3. Temper your expectations. 

The first day or week back can be wildly successful or really disappointing. In Write Every Day, Cathy Yardley noted that, even though she had written several novels while holding down a day job, she couldn’t write as much in a day after she returned to writing when her child was born. She needed to rebuild her writing practice and see what was doable. Understand that it may take time to get back to your former word counts.


4. Know that resistance often arises when you return to a project. 

Fears and doubts creep in. For me it gets worse the longer I’ve been away from a project. Bring all your best tricks to the table. Read my post about resistance here for tips to get around it. Above all, ignore the voice encouraging you to walk away; keep writing. 


5. Review your work only to get reacquainted with your project. 

It is not the time to craft the perfect sentence on page two. Editing takes time, and you want to get those words down. Unless it is your primary objective, leave editing for another day.


6. Incorporate self-care. 

Set yourself up for success by eating well, drinking plenty of water, sleeping, and taking breaks for movement. You will get back in writing form more quickly if you care for your body and mind.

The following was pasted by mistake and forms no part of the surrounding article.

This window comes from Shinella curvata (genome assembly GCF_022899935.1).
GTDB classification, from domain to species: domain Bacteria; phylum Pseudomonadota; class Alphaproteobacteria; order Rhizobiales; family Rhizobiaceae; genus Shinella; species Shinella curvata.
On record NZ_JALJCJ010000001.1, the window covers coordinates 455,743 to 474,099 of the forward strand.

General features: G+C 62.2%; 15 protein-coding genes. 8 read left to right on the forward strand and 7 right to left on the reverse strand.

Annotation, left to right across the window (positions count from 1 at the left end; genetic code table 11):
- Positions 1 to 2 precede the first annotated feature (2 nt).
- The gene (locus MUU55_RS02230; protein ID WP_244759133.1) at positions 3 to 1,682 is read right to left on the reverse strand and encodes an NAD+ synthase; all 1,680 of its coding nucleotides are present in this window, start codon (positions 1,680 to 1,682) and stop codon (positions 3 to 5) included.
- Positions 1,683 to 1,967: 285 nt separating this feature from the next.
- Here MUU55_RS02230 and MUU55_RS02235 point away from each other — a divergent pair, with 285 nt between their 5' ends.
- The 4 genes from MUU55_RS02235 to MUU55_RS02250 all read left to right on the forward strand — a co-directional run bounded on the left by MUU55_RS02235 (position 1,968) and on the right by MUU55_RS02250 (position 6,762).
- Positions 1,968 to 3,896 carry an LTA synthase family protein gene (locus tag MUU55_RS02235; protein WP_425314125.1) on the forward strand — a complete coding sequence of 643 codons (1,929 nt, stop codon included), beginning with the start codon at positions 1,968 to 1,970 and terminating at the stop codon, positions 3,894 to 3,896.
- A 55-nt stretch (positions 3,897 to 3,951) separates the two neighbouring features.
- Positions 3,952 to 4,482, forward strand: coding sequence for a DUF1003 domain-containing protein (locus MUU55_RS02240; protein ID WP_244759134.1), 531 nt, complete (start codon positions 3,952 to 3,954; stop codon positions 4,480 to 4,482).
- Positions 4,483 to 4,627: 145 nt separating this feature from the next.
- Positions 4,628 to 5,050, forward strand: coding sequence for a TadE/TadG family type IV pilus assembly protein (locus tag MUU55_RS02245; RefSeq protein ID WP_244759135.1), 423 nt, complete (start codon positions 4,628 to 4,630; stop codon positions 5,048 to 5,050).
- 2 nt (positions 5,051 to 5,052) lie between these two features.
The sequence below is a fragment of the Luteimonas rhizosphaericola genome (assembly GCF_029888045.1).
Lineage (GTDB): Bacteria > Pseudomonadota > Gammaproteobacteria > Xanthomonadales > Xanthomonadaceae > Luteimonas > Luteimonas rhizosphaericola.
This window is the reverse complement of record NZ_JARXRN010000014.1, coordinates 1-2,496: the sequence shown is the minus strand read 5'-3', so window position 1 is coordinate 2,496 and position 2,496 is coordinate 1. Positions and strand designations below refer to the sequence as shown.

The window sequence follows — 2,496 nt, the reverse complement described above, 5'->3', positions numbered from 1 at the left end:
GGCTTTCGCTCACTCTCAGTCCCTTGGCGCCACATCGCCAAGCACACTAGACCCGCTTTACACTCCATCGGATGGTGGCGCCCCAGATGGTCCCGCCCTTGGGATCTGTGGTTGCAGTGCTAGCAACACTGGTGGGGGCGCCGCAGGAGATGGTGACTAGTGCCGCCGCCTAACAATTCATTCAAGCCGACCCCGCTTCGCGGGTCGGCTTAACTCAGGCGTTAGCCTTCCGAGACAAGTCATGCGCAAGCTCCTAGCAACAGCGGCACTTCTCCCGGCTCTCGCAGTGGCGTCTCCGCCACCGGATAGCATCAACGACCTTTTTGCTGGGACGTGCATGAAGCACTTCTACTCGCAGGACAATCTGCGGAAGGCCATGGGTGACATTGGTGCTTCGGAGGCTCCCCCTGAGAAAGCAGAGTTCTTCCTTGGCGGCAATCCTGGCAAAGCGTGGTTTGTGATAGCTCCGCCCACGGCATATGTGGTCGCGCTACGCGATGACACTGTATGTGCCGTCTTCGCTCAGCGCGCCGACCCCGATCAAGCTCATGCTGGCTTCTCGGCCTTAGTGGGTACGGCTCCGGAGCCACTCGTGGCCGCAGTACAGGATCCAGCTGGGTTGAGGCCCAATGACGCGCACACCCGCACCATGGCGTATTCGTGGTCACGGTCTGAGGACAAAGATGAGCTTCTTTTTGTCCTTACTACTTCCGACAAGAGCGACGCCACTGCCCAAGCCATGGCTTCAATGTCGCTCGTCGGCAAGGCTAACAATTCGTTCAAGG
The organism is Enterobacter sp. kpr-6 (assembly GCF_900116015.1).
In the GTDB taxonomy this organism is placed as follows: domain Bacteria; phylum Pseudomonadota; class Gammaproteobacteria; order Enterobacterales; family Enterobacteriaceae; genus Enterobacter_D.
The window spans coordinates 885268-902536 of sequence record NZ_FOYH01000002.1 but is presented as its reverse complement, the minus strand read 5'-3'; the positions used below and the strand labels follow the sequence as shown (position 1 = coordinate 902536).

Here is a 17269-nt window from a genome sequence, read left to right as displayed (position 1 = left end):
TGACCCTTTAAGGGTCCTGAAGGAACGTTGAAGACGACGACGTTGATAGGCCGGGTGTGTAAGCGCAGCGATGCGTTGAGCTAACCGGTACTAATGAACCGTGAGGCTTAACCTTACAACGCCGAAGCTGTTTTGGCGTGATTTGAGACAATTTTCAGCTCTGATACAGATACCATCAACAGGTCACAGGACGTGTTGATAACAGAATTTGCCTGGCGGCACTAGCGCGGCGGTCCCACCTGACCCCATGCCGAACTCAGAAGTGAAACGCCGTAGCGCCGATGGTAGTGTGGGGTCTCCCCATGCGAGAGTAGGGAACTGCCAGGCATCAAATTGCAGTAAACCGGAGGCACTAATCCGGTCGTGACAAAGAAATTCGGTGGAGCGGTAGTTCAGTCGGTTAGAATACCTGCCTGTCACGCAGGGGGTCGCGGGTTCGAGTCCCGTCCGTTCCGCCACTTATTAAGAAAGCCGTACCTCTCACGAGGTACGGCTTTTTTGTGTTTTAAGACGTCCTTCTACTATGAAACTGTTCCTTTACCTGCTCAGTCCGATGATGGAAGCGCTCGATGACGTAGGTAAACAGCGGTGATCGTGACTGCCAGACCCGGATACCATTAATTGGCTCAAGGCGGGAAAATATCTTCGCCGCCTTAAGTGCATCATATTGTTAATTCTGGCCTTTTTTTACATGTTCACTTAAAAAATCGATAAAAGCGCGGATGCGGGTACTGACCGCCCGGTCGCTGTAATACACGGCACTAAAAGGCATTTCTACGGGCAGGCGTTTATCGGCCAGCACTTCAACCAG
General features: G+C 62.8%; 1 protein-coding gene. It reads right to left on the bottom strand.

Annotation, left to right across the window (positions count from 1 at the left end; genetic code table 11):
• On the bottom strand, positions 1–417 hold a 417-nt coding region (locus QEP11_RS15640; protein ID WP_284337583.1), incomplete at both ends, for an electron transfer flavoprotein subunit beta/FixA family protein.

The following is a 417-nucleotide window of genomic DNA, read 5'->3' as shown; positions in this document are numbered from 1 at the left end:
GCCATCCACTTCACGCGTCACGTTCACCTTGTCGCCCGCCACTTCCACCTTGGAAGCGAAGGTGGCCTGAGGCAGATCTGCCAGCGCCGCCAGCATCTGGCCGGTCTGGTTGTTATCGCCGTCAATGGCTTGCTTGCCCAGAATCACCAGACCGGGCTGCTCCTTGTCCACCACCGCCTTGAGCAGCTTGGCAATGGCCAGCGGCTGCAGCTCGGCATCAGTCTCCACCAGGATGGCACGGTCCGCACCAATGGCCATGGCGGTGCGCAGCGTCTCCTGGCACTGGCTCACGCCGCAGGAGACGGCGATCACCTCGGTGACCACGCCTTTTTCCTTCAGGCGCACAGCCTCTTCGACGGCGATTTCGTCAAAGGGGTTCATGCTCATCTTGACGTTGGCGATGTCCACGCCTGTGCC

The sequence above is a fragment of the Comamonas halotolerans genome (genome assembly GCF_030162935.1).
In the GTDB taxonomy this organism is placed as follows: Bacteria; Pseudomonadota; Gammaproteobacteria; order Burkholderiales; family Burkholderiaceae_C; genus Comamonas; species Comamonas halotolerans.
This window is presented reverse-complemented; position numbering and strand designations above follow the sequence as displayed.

7. Above all, enjoy the act of writing! 

You are a writer, and you are doing what you love. Revel in the process. Build the muscles and habit of writing again by filling those pages. 

How do you re-enter writing after a break? How do you get back into the swing of things? We invite you to share your experience and tips in the comments below.


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Cast Your Net with Writership, 25 Exercises to Inspire Your Fiction  by Leslie Watts.


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10 Tips to Keep Writing Through the Holidays

Are the holidays playing havoc with your writing routine? Is Christmas ruining your creativity? If you’re feeling too busy or too stressed to write, this post is for you. It’s also a great read for anyone who feels guilty for putting their writing before Christmas shopping and cookie baking. Leslie’s ten tips to keep you writing through the holidays will, we hope, help make this holiday season your most productive yet! 

10 Tips to Keep Writing Through the Holidays with Writership